403 episódios

Vox Conversations brings you weekly discussions between the brightest minds and the deepest thinkers; conversations that will cause you to question old assumptions and think about the world and our role in it in a new light, including five years' worth of episodes hosted by Vox co-founder Ezra Klein.

Vox Conversations Vox

    • Filosofia
    • 5.0 • 8 classificações

Vox Conversations brings you weekly discussions between the brightest minds and the deepest thinkers; conversations that will cause you to question old assumptions and think about the world and our role in it in a new light, including five years' worth of episodes hosted by Vox co-founder Ezra Klein.

    The Joe Biden experience

    The Joe Biden experience

    Ezra Klein is joined by Evan Osnos, a staff writer at the New Yorker and the author of Joe Biden: The Life, the Run, and What Matters Now to discuss our new president.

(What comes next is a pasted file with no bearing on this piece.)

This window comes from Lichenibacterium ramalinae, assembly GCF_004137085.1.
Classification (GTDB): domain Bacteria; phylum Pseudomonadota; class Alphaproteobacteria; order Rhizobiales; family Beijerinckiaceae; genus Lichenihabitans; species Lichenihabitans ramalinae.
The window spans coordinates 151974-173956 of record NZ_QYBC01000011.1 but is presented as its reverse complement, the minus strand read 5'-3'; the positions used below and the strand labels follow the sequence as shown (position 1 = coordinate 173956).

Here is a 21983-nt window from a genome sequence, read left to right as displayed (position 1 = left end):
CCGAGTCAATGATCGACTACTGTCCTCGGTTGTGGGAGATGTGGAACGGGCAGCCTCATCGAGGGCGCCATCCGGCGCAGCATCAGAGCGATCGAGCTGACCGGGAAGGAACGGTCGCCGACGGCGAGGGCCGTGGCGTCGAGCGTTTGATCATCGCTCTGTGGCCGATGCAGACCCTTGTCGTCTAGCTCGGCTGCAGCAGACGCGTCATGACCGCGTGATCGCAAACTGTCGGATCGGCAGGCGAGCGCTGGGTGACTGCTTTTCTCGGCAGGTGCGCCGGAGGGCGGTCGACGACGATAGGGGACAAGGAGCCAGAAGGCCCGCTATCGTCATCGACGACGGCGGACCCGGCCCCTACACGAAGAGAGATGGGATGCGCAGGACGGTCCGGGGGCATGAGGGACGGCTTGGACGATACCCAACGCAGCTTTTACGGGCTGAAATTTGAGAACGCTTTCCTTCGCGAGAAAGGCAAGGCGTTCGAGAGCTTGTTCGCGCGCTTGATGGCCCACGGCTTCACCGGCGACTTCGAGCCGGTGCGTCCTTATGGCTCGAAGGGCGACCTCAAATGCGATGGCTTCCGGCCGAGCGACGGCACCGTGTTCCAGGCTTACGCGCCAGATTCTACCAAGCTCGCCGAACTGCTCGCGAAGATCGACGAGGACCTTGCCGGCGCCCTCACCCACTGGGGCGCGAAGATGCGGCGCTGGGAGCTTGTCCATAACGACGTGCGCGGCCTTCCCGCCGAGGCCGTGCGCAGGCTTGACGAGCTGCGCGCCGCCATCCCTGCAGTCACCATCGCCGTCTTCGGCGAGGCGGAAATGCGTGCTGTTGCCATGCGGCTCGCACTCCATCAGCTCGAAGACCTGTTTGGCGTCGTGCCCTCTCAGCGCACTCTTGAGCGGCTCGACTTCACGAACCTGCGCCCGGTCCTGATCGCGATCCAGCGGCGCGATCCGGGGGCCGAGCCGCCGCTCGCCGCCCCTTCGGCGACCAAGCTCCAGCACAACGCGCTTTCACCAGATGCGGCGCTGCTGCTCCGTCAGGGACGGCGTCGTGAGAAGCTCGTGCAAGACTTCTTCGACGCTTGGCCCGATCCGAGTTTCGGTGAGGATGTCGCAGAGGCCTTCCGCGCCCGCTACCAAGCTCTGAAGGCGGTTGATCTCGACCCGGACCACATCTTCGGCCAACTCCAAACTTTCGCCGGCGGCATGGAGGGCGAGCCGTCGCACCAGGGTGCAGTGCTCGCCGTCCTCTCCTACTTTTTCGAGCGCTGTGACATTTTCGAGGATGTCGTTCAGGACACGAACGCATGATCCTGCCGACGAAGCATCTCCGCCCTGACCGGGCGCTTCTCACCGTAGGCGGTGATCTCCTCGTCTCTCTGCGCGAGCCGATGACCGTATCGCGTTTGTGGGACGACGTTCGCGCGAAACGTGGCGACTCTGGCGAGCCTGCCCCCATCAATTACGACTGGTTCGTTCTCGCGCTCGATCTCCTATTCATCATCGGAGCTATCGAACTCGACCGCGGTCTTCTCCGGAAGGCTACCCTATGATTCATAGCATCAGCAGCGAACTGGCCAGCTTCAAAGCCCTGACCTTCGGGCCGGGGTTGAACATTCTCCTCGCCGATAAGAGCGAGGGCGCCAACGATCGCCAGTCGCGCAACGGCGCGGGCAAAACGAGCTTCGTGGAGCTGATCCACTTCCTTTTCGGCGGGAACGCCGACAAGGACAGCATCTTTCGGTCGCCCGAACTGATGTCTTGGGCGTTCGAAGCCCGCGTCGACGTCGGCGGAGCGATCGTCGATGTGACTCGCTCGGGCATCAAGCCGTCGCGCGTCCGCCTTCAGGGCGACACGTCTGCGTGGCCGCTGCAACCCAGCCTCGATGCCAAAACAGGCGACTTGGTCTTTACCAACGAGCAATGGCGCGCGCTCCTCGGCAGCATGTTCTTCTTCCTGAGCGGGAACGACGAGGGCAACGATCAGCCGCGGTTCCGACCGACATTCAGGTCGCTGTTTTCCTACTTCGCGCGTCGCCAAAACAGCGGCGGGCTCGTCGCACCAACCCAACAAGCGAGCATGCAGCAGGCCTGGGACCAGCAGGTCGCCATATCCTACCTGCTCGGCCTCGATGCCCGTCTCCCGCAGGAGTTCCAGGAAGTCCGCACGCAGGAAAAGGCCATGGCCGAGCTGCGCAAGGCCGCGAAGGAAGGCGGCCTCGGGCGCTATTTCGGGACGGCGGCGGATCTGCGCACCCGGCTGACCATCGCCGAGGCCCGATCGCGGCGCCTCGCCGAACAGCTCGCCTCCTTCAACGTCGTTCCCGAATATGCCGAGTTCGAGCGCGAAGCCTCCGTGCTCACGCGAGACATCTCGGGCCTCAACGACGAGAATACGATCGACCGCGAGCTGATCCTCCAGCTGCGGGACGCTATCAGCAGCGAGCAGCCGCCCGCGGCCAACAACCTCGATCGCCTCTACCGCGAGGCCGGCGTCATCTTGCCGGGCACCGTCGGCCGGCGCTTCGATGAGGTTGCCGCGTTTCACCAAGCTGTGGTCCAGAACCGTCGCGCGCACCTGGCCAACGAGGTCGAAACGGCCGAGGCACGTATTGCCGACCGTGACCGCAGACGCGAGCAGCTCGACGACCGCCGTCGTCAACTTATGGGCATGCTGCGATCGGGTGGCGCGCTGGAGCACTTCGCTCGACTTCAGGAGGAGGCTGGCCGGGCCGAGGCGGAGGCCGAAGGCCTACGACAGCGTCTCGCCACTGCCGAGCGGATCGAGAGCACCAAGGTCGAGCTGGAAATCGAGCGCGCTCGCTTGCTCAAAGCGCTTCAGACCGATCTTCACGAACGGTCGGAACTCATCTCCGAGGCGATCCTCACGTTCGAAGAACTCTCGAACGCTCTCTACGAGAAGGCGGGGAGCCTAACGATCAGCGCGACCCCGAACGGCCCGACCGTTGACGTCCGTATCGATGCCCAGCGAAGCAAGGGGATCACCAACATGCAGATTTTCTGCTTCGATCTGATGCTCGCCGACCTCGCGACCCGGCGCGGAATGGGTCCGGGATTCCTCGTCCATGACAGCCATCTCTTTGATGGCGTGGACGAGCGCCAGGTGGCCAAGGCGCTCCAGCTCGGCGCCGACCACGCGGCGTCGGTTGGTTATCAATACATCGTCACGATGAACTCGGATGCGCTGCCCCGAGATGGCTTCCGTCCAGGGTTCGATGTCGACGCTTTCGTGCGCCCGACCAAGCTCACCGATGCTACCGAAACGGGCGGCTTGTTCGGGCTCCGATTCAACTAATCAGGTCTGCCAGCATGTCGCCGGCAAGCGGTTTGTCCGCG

President Biden has been in national politics for almost five decades. And so, people tend to understand the era of Joe Biden they encountered first — the centrist Senate dealmaker, or the overconfident foreign policy hand, or the meme-able vice president, or the grieving, grave father. But Biden, more so than most politicians, changes. And it’s how he changes, and why, that’s key to understanding his campaign, and his likely presidency. 
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    • 1h 7 min
    What it means to be a "good" rich person

    What it means to be a "good" rich person

    Vox columnist Anne Helen Petersen talks with sociologist Rachel Sherman about her research into the anxieties of wealthy people and their desire to be seen as "middle class." Sherman's work exposes the flawed stories we tell ourselves about who qualifies as middle class and who qualifies as "good" in the US.
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    • 50 min
    Peter Kafka and Kevin Roose on big tech's power and responsibility

    Peter Kafka and Kevin Roose on big tech's power and responsibility

    Recode’s Peter Kafka speaks with New York Times’s Tech columnist Kevin Roose about big tech’s power and responsibility - and whether it is going to have accountability.
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    • 30 min
    Sam Sanders and Olivia Nuzzi on President Trump’s last days

    Sam Sanders and Olivia Nuzzi on President Trump’s last days